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Pearls Plus Jewellery From London by Designer Marilyn Jones - 2

By Pauline Weston Thomas for

Trends in Pearl Jewellery


Pearls Please For An Instant Facelift

Pearl necklaces and pearl earrings can lift a woman's complexion and bring light and radiance to the face helping melt away years off a woman whatever her age.  A matching real pearl necklace whether freshwater or cultured, will enhance the skin and lift it so that it glows and glimmers with luminosity.  If you are feeling jaded do yourself a favour and invest in some quality pearls.

Combinations of pearl necklaces and earrings come in and out of fashion with regularity so pearls are a must in any fashion wardrobe.

Click to enlarge the pictures below to see more of Marilyn's pearl jewellery from Pearl Plus. You can see even larger pictures of her pearls if you download our new free sample ebook on jewellery history and trends in jewellery.

You can contact Marilyn directly for quotations and estimates at Marilyn's website at .

These pictures all enlarge. 

You can contact Marilyn directly for quotations and estimates at Marilyn's website at .

A Century of Pearls

Many pearls are now bought from China since trade opened up in the nineties.  The price of pearls has dropped by about a fifth in the past 10 years since the 1990s and the Chinese are making waves in the pearl world with their cheaper prices.  The Japanese have suffered disease in their pearl beds as well as facing competition and are finding it hard to compete with China's prices. 

Until 100 years ago flawless, round, natural, large white pearls were prized more than precious gemstones. The finest of pearls then came from the Persian Gulf and South India.  For everyone but the richest people of a nation, fake pearls were the only alternative as the cost was so high for a string of real pearls.   Fine south sea pearls still command a high price, but the rarity value of real pearls was so great in the early 1900s that an early American skyscraper exchanged hands for the price of a pearl necklace.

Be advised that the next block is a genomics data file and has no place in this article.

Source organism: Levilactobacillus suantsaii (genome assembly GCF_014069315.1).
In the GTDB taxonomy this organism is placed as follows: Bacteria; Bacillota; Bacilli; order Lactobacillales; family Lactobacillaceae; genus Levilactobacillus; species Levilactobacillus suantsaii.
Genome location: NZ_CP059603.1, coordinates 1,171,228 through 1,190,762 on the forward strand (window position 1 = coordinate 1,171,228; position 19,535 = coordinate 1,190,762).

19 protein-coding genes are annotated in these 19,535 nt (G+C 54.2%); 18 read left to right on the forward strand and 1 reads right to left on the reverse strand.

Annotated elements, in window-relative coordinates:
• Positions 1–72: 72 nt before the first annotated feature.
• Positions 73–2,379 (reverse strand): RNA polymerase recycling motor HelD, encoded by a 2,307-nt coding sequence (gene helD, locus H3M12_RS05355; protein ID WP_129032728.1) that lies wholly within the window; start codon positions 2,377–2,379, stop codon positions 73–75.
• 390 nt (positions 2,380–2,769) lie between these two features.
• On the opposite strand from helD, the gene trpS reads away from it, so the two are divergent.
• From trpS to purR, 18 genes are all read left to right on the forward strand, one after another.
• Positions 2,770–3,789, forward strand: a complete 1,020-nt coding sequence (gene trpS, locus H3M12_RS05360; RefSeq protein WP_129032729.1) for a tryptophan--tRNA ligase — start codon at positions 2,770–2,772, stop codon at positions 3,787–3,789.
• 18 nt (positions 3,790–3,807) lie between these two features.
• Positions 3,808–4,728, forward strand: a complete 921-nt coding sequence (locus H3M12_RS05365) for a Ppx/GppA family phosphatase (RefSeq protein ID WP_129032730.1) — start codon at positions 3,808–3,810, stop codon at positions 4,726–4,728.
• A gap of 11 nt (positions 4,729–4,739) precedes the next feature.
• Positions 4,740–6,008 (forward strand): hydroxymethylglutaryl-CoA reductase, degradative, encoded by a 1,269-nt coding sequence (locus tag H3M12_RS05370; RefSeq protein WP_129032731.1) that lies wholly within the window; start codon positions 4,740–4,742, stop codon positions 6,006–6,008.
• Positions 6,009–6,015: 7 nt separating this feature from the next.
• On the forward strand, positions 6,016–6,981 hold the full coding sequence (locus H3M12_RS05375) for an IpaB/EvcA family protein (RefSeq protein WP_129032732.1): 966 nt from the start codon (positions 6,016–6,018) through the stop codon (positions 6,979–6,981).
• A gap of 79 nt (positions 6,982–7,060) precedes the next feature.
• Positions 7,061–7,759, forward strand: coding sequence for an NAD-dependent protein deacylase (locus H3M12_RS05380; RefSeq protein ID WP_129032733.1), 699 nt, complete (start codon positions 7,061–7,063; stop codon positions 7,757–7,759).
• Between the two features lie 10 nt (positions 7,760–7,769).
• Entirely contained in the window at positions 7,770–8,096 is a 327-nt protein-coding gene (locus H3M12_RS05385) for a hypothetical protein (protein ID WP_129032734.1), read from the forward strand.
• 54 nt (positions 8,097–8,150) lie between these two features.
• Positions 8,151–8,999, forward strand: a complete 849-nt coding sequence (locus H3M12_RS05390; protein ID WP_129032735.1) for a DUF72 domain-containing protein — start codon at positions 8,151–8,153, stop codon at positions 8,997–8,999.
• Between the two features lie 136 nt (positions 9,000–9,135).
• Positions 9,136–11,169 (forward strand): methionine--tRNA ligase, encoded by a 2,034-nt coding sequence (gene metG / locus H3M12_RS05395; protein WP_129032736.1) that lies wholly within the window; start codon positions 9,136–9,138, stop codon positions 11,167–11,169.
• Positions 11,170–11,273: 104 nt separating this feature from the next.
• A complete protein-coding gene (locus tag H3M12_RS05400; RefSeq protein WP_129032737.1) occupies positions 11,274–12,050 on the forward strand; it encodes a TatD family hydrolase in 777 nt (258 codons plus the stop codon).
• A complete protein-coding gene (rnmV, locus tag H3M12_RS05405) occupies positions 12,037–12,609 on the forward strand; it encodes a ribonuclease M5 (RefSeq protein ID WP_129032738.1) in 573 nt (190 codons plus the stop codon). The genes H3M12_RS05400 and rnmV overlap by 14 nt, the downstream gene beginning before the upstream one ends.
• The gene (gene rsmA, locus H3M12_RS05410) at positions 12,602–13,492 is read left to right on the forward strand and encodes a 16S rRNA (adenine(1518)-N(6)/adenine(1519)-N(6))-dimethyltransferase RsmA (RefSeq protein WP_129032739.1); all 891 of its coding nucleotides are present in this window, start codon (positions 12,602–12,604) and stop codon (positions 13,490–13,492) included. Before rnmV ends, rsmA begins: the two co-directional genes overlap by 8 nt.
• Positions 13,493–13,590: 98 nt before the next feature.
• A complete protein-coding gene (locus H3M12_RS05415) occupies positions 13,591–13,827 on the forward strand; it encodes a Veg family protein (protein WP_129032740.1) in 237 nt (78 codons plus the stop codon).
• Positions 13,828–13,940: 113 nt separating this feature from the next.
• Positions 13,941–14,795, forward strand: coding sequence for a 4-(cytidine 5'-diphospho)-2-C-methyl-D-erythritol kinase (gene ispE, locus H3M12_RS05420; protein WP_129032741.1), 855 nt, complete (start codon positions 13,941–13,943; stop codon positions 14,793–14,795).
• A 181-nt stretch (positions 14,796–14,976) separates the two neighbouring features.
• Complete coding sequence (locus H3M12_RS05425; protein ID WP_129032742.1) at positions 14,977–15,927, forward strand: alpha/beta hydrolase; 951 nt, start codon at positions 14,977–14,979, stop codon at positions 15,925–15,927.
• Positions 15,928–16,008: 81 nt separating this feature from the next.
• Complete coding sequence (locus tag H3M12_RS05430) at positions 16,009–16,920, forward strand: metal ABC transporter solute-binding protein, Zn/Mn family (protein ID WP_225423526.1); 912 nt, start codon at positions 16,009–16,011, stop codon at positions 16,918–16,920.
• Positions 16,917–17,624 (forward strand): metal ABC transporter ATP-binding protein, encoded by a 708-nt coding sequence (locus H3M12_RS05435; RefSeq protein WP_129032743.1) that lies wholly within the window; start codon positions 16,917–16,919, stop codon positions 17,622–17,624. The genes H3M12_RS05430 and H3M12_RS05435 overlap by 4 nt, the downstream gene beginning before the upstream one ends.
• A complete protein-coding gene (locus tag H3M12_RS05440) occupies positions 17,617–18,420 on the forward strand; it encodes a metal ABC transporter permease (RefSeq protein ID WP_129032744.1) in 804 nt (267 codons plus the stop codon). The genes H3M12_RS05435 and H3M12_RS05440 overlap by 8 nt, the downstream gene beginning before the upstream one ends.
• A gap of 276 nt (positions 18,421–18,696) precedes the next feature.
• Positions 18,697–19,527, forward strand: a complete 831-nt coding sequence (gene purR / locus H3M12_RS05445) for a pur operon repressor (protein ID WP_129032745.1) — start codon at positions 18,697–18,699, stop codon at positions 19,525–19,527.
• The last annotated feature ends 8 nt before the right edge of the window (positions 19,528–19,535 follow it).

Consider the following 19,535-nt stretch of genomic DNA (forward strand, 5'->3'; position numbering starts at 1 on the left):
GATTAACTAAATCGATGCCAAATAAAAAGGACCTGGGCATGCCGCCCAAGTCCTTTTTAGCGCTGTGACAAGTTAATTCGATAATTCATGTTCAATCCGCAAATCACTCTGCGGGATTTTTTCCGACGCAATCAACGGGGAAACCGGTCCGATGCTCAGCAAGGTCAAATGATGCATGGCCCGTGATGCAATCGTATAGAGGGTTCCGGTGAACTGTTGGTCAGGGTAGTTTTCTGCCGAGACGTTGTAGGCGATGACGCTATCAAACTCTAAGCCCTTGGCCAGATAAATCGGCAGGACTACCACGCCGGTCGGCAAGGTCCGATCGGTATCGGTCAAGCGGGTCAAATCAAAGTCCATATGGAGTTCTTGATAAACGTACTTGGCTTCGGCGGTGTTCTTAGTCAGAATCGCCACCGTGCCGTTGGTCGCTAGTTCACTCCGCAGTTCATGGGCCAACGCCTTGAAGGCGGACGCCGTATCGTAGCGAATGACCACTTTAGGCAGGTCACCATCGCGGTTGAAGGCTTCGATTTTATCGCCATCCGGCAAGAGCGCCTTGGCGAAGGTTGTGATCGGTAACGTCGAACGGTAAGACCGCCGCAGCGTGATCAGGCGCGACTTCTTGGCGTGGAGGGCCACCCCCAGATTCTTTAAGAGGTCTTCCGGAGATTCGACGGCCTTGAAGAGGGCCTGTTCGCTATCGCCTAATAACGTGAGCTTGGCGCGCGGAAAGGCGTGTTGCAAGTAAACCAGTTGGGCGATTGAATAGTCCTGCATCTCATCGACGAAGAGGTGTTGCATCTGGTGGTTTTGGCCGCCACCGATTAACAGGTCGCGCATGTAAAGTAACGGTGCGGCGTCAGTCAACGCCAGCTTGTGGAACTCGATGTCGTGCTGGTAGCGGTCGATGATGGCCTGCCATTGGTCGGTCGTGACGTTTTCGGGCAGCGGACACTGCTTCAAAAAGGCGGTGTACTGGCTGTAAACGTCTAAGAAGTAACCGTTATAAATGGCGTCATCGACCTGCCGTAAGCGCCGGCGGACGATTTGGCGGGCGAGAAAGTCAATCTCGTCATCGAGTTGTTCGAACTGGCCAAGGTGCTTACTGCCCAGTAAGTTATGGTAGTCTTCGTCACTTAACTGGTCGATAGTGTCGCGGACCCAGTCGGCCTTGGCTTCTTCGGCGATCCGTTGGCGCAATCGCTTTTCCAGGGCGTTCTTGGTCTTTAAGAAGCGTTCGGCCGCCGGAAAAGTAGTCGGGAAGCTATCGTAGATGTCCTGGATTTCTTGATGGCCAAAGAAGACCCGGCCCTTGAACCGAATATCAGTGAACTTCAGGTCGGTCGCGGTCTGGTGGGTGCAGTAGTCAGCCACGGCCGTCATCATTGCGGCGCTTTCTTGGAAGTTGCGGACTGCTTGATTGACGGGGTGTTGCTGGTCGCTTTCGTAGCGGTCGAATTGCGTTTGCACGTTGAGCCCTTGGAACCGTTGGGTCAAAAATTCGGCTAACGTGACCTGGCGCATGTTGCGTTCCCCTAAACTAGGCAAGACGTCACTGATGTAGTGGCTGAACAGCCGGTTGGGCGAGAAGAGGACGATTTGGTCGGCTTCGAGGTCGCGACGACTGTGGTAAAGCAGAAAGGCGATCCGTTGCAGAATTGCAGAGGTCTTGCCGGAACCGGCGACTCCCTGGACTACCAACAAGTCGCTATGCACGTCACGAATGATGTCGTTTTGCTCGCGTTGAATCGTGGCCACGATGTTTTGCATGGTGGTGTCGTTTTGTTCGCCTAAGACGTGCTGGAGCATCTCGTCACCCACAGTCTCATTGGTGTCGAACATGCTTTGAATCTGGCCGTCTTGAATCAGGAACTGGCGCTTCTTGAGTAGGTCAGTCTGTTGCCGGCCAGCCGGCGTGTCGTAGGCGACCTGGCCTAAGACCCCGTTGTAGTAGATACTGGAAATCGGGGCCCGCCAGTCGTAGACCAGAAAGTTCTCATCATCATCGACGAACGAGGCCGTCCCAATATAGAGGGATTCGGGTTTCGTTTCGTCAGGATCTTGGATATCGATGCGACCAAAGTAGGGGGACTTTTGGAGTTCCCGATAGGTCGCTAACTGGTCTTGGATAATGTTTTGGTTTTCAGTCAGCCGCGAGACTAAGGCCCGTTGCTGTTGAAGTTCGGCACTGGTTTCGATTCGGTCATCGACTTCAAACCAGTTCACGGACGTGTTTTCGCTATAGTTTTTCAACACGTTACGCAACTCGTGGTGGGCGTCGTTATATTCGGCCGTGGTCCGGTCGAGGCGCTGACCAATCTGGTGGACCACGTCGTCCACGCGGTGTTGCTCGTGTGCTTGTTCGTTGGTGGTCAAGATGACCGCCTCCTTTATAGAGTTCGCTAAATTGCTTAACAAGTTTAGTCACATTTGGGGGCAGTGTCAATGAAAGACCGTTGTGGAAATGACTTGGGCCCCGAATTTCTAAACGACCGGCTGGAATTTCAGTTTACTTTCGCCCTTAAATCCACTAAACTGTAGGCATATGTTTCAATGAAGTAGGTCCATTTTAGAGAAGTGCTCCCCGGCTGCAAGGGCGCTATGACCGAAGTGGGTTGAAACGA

In the 1890s Kokichi Mikimoto of Japan began production of highly desirable cultured pearls by placing a small bead into an oyster shell.  The bead coated itself with nacre (mother of pearl) and so good looking pearl jewels became more affordable.  Similar methods of cultivation are used extensively today in the far east where starter beads of varying shapes are used in mussel shells and other shells and the resultant nacre coated beads become known as freshwater pearls.  Since China opened its doors to the western marketplace the price of freshwater pearls has dropped. Finding a reputable supplier is always a challenge as the fittings used can also make or break the look of a piece.

Now reasonably priced pearls are available to everyone today. Both fake and real freshwater or cultured pearls are very affordable today, especially if you trade with an expert such as Marilyn Jones at her Pearls Plus website.


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About looks at women's costume and fashion history and analyses the mood of an era.  Changes in technology, leisure, work, cultural and moral values. Homelife and politics also contribute to lifestyle trends, which in turn influence the clothes we wear.  These are the changes that make any era of society special in relation to the study of the costume of a period.Fashion History can take no responsibility for any information on the site which may cause you error, loss or costs incurred from use of the information and links either directly or indirectly.  This site is owned, designed, written and developed by author: Pauline Thomas and Guy Thomas. This site is designed to be viewed in 1024 X 768 or higher.

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